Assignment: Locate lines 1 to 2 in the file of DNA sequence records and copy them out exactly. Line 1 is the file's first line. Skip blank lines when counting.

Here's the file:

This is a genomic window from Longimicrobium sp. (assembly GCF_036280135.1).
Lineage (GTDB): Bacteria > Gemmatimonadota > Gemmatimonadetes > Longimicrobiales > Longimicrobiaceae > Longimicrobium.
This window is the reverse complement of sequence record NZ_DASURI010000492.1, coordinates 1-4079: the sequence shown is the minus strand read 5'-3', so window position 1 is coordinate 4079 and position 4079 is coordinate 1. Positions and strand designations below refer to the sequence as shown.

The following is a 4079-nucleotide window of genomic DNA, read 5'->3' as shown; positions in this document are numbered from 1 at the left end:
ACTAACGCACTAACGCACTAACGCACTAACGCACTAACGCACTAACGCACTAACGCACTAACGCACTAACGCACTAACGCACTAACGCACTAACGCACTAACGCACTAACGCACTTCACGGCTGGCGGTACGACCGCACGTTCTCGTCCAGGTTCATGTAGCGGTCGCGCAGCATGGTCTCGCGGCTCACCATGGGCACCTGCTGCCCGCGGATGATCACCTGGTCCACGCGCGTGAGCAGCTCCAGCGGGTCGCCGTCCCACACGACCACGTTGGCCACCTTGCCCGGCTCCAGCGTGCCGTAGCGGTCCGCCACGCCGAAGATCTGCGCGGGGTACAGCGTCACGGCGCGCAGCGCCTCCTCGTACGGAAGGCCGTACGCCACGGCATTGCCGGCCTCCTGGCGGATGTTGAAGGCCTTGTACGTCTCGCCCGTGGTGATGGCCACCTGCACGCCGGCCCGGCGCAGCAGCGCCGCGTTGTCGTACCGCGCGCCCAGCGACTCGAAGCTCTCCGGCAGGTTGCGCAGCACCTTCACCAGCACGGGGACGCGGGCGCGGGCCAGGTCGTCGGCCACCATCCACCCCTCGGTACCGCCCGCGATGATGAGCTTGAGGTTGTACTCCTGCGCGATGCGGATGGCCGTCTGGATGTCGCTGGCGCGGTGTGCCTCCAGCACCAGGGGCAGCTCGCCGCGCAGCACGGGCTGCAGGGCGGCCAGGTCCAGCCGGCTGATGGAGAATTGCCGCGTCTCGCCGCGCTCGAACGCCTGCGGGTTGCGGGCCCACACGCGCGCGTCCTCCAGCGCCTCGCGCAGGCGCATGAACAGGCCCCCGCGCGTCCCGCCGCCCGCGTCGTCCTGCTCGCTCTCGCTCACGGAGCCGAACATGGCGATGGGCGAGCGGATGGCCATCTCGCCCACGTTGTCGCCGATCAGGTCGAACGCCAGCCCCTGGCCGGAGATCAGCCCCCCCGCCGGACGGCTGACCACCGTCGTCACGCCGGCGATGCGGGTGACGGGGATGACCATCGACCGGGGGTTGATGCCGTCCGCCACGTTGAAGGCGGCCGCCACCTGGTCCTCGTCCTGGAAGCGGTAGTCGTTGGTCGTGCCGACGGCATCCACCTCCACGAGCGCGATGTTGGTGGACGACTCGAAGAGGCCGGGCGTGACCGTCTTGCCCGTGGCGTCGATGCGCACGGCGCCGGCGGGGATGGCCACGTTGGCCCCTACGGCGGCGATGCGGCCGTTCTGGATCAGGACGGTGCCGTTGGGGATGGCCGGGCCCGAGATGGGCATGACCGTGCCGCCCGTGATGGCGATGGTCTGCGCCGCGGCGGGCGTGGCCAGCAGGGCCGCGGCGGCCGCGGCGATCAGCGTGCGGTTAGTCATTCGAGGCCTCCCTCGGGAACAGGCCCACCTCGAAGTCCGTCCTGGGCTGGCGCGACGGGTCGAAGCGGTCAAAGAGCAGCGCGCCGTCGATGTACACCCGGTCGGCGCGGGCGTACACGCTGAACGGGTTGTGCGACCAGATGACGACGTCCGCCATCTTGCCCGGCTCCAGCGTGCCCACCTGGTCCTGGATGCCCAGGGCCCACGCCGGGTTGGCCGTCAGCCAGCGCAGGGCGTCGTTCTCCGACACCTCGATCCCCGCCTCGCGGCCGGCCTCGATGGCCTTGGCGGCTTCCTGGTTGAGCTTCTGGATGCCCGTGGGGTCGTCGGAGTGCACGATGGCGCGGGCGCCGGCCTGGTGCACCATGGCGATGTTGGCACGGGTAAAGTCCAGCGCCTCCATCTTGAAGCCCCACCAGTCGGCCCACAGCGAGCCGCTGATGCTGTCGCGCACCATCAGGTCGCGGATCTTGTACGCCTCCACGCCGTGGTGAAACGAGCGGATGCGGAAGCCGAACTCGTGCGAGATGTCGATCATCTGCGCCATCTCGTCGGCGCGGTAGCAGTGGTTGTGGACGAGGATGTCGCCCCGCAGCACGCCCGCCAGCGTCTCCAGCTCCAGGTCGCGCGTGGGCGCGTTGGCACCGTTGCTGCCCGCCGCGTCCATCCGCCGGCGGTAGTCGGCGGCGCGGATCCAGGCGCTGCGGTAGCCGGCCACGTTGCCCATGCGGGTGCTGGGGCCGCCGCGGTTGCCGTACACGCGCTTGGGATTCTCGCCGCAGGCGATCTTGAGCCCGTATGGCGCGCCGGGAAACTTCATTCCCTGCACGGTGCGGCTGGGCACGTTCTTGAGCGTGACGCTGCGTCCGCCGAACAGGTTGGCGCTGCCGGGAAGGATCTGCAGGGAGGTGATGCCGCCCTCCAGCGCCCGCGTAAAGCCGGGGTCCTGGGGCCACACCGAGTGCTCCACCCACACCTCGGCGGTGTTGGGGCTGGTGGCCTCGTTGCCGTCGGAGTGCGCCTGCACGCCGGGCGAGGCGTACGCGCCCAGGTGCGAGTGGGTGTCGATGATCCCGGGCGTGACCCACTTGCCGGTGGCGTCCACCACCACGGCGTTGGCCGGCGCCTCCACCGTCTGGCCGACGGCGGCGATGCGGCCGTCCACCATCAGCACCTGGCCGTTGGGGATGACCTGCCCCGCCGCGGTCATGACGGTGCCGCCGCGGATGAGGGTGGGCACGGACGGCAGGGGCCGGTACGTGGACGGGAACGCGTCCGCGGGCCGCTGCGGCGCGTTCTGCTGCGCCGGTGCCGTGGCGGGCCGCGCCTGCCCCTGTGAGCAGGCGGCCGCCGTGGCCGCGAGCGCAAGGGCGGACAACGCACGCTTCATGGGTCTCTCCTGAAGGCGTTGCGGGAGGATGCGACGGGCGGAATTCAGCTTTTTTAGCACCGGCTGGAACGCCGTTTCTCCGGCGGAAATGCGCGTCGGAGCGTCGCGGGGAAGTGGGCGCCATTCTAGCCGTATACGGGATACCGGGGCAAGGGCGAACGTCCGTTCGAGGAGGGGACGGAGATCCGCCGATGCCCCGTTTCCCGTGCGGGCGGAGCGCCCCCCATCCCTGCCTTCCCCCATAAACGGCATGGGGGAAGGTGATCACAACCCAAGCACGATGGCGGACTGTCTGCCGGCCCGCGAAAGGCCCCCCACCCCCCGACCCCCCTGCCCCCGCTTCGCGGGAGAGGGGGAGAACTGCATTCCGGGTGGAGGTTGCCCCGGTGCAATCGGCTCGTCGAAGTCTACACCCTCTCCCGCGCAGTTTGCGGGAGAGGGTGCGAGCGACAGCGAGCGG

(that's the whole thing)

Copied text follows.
This is a genomic window from Longimicrobium sp. (assembly GCF_036280135.1).
Lineage (GTDB): Bacteria > Gemmatimonadota > Gemmatimonadetes > Longimicrobiales > Longimicrobiaceae > Longimicrobium.